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General Tip

How to Determine the Factors of a Specified Number in Visual Basic Code
Tested with VB6
Courtesy of Marshall Ellis

A factor of a number is a number that when multiplied with another factor of the same number will result in the number. It sounds more confusing than it is. For instance, factors of 9 are 1, 3 and 9. Factors of 5 are 1 and 5. Factors of 20 are 1, 2, 4, 5, 10 and 20. Determining factors is related to detecting Prime Numbers, as a prime is any number with factors of only 1 and itself.

So how do we tell VB to list the factors of a number? Sounds tough!

It's really quite easy, using the MOD function – modular division – and a bit of logic.

Where regular division concerns itself with getting the absolute result down to decimal places, modular division gives you the remainder if you stop dividing before getting to decimals. For instance:
Regular division 5/2 = 2.5
Modular division 5/2 = 2 with a remainder of 1, or 5 Mod 2 = 1

Any number that is a factor of a specified number will give a Mod result of 0, because it will divide evenly. Taking the number 6 as an example:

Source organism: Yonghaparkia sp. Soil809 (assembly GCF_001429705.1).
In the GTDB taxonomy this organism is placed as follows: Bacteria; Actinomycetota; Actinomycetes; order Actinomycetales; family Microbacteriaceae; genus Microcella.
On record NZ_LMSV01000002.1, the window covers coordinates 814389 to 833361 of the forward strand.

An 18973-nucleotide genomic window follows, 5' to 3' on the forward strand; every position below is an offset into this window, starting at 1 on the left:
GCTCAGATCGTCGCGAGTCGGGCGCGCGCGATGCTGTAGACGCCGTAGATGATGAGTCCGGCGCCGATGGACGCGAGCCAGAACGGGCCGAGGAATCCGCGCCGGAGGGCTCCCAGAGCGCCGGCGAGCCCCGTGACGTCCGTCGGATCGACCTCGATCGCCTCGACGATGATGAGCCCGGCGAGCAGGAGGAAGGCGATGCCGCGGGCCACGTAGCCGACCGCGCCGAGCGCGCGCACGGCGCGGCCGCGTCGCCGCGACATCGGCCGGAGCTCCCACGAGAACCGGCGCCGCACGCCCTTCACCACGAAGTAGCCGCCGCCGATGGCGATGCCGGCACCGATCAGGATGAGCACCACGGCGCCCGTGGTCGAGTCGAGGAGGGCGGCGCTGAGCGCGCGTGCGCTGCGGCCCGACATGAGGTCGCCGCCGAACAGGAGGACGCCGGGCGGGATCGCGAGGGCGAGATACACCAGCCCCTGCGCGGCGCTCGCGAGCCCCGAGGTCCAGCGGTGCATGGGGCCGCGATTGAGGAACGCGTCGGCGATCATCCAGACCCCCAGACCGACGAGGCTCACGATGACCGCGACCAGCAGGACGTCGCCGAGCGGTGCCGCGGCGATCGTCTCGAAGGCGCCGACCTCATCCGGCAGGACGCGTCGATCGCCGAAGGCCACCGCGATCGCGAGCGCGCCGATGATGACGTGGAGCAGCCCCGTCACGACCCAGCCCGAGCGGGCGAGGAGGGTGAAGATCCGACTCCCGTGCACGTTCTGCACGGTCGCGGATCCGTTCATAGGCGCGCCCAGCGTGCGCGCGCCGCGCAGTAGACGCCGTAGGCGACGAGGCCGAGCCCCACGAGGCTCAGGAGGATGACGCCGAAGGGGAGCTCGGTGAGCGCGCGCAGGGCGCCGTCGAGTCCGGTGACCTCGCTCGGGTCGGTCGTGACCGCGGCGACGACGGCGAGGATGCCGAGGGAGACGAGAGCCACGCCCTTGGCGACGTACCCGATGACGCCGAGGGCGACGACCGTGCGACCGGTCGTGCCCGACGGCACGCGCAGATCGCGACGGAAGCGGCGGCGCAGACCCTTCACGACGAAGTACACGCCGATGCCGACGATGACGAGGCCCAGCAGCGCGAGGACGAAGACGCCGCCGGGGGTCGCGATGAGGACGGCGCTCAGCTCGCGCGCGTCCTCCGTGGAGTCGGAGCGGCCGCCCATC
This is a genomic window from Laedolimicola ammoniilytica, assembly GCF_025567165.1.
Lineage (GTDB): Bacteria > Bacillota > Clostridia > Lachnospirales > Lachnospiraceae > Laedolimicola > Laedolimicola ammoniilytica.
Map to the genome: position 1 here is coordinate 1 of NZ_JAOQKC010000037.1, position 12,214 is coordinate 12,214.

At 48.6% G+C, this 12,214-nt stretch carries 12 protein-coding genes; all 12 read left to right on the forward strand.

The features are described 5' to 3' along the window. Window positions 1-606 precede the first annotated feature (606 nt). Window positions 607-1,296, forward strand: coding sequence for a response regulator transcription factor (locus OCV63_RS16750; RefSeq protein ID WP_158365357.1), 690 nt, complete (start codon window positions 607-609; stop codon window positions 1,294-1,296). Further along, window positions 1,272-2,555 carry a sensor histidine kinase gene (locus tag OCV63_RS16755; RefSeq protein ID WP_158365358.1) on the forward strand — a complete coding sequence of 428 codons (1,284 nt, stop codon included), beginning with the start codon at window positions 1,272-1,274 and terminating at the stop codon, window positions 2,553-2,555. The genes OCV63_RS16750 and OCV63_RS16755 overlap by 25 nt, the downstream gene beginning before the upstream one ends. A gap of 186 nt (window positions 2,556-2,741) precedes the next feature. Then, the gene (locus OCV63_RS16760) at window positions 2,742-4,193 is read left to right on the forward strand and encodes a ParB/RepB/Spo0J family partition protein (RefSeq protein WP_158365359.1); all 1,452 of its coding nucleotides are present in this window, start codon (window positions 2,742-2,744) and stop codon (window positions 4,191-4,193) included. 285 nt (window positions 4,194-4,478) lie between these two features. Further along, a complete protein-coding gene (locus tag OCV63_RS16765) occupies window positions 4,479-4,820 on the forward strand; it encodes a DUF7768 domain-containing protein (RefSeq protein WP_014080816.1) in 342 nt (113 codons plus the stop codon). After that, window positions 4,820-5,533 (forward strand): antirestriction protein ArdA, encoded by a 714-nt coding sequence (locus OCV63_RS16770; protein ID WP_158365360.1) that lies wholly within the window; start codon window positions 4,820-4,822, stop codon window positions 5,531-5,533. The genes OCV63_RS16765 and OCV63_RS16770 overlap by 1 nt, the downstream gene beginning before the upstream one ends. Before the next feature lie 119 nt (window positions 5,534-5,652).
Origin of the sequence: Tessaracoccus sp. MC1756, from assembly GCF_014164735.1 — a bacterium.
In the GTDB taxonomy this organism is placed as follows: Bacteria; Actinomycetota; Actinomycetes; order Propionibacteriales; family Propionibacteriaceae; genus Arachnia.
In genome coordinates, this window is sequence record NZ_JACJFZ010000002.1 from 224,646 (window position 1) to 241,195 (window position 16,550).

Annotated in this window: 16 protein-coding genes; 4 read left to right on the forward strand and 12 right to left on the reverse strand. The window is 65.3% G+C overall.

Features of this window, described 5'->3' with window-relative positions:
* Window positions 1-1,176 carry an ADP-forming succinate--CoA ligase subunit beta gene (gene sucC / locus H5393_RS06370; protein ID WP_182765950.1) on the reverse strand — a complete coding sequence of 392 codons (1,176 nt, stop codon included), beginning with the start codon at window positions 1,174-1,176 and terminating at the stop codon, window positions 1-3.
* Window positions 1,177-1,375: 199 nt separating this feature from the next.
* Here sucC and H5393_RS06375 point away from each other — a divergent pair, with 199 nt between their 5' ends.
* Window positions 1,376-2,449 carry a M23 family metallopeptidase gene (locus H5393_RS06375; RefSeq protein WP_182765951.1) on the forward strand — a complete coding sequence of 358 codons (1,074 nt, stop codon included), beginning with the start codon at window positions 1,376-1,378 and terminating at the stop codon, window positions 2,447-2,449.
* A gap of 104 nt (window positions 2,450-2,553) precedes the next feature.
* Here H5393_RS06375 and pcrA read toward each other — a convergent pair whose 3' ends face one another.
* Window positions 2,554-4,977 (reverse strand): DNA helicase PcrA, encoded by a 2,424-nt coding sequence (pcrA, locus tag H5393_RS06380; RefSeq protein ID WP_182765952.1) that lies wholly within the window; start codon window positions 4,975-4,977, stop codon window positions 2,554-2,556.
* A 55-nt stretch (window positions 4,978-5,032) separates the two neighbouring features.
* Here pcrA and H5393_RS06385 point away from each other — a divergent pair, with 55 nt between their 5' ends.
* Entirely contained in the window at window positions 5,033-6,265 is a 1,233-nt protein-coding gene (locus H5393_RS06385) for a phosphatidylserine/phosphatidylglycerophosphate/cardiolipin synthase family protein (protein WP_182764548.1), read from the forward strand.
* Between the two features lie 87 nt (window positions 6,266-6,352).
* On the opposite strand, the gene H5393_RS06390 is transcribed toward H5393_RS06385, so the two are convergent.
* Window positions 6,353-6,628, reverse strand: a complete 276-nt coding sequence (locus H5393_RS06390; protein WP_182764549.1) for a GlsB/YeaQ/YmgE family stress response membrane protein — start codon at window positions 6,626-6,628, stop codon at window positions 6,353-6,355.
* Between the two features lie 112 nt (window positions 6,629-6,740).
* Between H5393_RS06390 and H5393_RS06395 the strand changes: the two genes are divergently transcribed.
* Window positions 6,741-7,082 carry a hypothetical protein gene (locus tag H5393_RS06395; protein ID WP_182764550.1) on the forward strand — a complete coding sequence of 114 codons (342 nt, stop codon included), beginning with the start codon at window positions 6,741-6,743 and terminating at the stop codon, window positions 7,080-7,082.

6 mod 1 = 0
6 mod 2 = 0
6 mod 3 = 0
6 mod 4 = 2
6 mod 5 = 1
6 mod 6 = 0

Thus factors of 6 are 1, 2, 3, and 6. By now you will probably see where I am going with this, and what the code might look like. So without further dull preliminary explanation, on to the sample code...

1 – Create a new standard VB project.

2 – On the form place a textbox, a command button and a listbox.

3 – Set the text property of the textbox to "1" simply to avoid it ever evaluating to zero without trying. We will concern ourselves here only with positive numbers 1 and greater. I'll leave generating factors of negative numbers as an exercise for the reader. Obviously you should always code or error-trap to account for inappropriate input, which in a minor way has been done below.

4 – In the Click event of the command button place the following code:

'Get the number we want to test from the textbox
Dim lngNumber As Long
lngNumber = Text1.Text
'Clear the listbox of anything that might remain from prior results
'If the number isn't a positive integer, go no further
If lngNumber < 0 Then Exit Sub
'Now loop through 1 to the specified number
For i = 1 To lngNumber
   If lngNumber Mod i = 0 Then
    'Mod is 0 so the number is evenly divisible _
     by i, making the current i a factor

     lstFactor.AddItem i
  End If

5 – Run the program, enter a number in the textbox and test. Note that the code could also be placed in a routine callable from anywhere it might be needed in a program.

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